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Protel stands for "Procedure Oriented Type Enforcing Language".

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Python (programming language)

Python is an interpreted high-level programming language for general-purpose programming.

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Python for S60

The Python for S60 also called PyS60 (Unix name), was Nokia’s port of the general Python programming language to its S60 software platform, originally based on Python 2.2.2 from 2002.

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Record (computer science)

In computer science, a record (also called a structure, struct, or compound data) is a basic data structure.

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Relational operator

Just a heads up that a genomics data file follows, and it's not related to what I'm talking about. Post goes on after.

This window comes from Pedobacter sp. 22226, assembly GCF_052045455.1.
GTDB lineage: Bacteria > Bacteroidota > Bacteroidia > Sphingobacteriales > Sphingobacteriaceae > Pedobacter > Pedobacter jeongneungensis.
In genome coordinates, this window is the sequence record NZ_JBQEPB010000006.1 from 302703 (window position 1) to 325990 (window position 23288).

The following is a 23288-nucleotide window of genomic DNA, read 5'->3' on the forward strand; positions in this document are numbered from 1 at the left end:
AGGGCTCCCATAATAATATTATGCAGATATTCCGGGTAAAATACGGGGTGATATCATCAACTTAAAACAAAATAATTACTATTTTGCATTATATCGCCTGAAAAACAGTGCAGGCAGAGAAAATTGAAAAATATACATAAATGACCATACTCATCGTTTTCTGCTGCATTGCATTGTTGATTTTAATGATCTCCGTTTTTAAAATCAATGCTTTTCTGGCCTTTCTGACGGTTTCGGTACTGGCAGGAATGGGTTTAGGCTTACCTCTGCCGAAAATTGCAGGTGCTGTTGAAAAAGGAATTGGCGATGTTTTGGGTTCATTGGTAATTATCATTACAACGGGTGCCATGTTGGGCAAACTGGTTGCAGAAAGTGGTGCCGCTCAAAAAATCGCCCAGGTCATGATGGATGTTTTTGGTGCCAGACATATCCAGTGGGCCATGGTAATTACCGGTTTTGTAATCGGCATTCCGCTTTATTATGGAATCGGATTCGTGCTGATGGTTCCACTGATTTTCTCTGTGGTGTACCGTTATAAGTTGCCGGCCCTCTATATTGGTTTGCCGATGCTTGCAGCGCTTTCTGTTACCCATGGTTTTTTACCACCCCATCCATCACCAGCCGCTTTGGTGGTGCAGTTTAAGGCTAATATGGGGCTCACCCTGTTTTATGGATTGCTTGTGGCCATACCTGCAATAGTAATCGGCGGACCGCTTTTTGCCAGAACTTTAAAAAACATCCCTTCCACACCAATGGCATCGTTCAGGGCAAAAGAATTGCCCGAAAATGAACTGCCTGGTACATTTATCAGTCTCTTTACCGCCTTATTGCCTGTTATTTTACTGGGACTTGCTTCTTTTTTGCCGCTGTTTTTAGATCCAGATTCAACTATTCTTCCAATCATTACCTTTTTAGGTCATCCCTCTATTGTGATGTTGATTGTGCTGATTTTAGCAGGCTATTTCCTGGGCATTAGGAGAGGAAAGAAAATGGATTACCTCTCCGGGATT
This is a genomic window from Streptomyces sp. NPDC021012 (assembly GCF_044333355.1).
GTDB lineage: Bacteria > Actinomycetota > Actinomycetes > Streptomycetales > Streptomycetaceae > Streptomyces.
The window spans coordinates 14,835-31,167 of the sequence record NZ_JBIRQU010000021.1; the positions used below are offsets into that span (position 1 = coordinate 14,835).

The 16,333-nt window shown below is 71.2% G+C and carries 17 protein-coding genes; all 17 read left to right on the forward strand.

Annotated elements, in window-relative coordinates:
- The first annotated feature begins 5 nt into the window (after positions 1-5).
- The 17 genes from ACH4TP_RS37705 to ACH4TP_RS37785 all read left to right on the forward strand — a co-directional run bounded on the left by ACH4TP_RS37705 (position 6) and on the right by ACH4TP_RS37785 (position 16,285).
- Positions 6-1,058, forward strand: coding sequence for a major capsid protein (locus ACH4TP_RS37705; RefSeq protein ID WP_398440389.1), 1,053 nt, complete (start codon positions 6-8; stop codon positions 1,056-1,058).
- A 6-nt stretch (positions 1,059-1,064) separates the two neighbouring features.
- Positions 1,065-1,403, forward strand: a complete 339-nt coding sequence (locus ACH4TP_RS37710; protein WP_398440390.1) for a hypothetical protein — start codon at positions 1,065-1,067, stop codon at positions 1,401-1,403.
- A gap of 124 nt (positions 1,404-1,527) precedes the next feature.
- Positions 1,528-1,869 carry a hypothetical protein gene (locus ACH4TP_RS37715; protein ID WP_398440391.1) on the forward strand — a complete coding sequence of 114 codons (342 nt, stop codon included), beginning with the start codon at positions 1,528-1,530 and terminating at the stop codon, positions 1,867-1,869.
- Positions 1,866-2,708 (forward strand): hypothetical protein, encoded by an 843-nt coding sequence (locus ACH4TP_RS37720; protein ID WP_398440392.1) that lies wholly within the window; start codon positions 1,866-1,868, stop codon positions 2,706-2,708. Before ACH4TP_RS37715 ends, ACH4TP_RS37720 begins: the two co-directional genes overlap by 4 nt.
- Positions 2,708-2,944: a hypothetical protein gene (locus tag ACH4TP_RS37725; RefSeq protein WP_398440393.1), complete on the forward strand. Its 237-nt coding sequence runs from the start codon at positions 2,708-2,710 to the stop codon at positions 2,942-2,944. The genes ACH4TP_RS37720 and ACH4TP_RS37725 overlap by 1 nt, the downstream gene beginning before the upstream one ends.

In computer science, a relational operator is a programming language construct or operator that tests or defines some kind of relation between two entities.

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Reserved word

In a computer language, a reserved word (also known as a reserved identifier) is a word that cannot be used as an identifier, such as the name of a variable, function, or label – it is "reserved from use".

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Rostest is the largest organization of practical metrology and certification on the territory of the Russian Federation.

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Royal Signals and Radar Establishment

The Royal Signals and Radar Establishment (RSRE) was a scientific research establishment within the Ministry of Defence (MoD) of the United Kingdom.

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RTL/2 was a high-level programming language developed at Imperial Chemical Industries Ltd by J.G.P. Barnes.